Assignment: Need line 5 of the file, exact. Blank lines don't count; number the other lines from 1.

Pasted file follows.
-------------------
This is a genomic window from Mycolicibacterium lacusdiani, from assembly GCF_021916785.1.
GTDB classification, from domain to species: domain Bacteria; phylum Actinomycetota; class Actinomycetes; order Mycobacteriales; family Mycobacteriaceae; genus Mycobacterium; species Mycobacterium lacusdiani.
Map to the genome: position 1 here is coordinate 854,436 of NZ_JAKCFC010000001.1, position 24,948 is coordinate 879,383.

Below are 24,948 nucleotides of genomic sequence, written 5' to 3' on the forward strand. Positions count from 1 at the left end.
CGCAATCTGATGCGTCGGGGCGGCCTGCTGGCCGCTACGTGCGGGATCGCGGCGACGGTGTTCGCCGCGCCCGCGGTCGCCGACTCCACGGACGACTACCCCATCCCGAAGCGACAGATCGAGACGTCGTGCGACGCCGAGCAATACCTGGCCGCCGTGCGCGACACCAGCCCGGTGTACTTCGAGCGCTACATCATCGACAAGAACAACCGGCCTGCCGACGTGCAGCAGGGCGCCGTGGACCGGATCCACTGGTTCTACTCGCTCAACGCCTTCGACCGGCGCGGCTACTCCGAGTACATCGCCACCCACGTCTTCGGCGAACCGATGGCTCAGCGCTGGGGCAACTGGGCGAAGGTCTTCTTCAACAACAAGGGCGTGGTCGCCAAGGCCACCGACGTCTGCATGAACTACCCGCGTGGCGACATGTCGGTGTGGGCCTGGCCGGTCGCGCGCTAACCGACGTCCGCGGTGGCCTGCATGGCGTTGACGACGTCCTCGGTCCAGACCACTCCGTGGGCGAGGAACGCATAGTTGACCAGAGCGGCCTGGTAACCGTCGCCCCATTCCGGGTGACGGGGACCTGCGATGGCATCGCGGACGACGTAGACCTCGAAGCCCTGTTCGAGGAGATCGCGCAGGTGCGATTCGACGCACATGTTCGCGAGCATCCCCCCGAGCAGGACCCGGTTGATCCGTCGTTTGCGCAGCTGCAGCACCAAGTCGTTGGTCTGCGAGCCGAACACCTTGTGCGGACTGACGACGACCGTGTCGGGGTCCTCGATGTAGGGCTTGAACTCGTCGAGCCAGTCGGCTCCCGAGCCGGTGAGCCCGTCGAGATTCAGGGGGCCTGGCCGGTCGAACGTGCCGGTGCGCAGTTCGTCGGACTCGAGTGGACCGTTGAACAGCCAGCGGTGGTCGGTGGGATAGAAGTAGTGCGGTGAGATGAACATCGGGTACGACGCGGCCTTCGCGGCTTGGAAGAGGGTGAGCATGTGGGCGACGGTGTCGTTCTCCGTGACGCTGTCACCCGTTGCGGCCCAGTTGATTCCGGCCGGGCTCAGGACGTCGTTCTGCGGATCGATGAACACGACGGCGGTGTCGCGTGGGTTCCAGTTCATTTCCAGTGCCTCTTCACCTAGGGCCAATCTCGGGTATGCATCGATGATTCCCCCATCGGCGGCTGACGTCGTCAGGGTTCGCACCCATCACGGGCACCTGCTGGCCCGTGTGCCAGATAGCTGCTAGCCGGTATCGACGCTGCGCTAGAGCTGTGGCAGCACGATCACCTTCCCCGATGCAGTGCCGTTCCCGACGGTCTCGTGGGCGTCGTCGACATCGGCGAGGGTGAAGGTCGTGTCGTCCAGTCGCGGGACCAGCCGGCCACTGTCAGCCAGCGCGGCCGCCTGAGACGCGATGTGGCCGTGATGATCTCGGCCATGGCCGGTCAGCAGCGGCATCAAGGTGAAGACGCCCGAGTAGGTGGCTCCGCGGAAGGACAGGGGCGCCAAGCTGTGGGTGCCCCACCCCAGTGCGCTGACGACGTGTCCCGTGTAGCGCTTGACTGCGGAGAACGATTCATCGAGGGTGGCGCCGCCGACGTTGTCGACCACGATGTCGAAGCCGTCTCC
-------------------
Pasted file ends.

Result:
CGCAATCTGATGCGTCGGGGCGGCCTGCTGGCCGCTACGTGCGGGATCGCGGCGACGGTGTTCGCCGCGCCCGCGGTCGCCGACTCCACGGACGACTACCCCATCCCGAAGCGACAGATCGAGACGTCGTGCGACGCCGAGCAATACCTGGCCGCCGTGCGCGACACCAGCCCGGTGTACTTCGAGCGCTACATCATCGACAAGAACAACCGGCCTGCCGACGTGCAGCAGGGCGCCGTGGACCGGATCCACTGGTTCTACTCGCTCAACGCCTTCGACCGGCGCGGCTACTCCGAGTACATCGCCACCCACGTCTTCGGCGAACCGATGGCTCAGCGCTGGGGCAACTGGGCGAAGGTCTTCTTCAACAACAAGGGCGTGGTCGCCAAGGCCACCGACGTCTGCATGAACTACCCGCGTGGCGACATGTCGGTGTGGGCCTGGCCGGTCGCGCGCTAACCGACGTCCGCGGTGGCCTGCATGGCGTTGACGACGTCCTCGGTCCAGACCACTCCGTGGGCGAGGAACGCATAGTTGACCAGAGCGGCCTGGTAACCGTCGCCCCATTCCGGGTGACGGGGACCTGCGATGGCATCGCGGACGACGTAGACCTCGAAGCCCTGTTCGAGGAGATCGCGCAGGTGCGATTCGACGCACATGTTCGCGAGCATCCCCCCGAGCAGGACCCGGTTGATCCGTCGTTTGCGCAGCTGCAGCACCAAGTCGTTGGTCTGCGAGCCGAACACCTTGTGCGGACTGACGACGACCGTGTCGGGGTCCTCGATGTAGGGCTTGAACTCGTCGAGCCAGTCGGCTCCCGAGCCGGTGAGCCCGTCGAGATTCAGGGGGCCTGGCCGGTCGAACGTGCCGGTGCGCAGTTCGTCGGACTCGAGTGGACCGTTGAACAGCCAGCGGTGGTCGGTGGGATAGAAGTAGTGCGGTGAGATGAACATCGGGTACGACGCGGCCTTCGCGGCTTGGAAGAGGGTGAGCATGTGGGCGACGGTGTCGTTCTCCGTGACGCTGTCACCCGTTGCGGCCCAGTTGATTCCGGCCGGGCTCAGGACGTCGTTCTGCGGATCGATGAACACGACGGCGGTGTCGCGTGGGTTCCAGTTCATTTCCAGTGCCTCTTCACCTAGGGCCAATCTCGGGTATGCATCGATGATTCCCCCATCGGCGGCTGACGTCGTCAGGGTTCGCACCCATCACGGGCACCTGCTGGCCCGTGTGCCAGATAGCTGCTAGCCGGTATCGACGCTGCGCTAGAGCTGTGGCAGCACGATCACCTTCCCCGATGCAGTGCCGTTCCCGACGGTCTCGTGGGCGTCGTCGACATCGGCGAGGGTGAAGGTCGTGTCGTCCAGTCGCGGGACCAGCCGGCCACTGTCAGCCAGCGCGGCCGCCTGAGACGCGATGTGGCCGTGATGATCTCGGCCATGGCCGGTCAGCAGCGGCATCAAGGTGAAGACGCCCGAGTAGGTGGCTCCGCGGAAGGACAGGGGCGCCAAGCTGTGGGTGCCCCACCCCAGTGCGCTGACGACGTGTCCCGTGTAGCGCTTGACTGCGGAGAACGATTCATCGAGGGTGGCGCCGCCGACGTTGTCGACCACGATGTCGAAGCCGTCTCC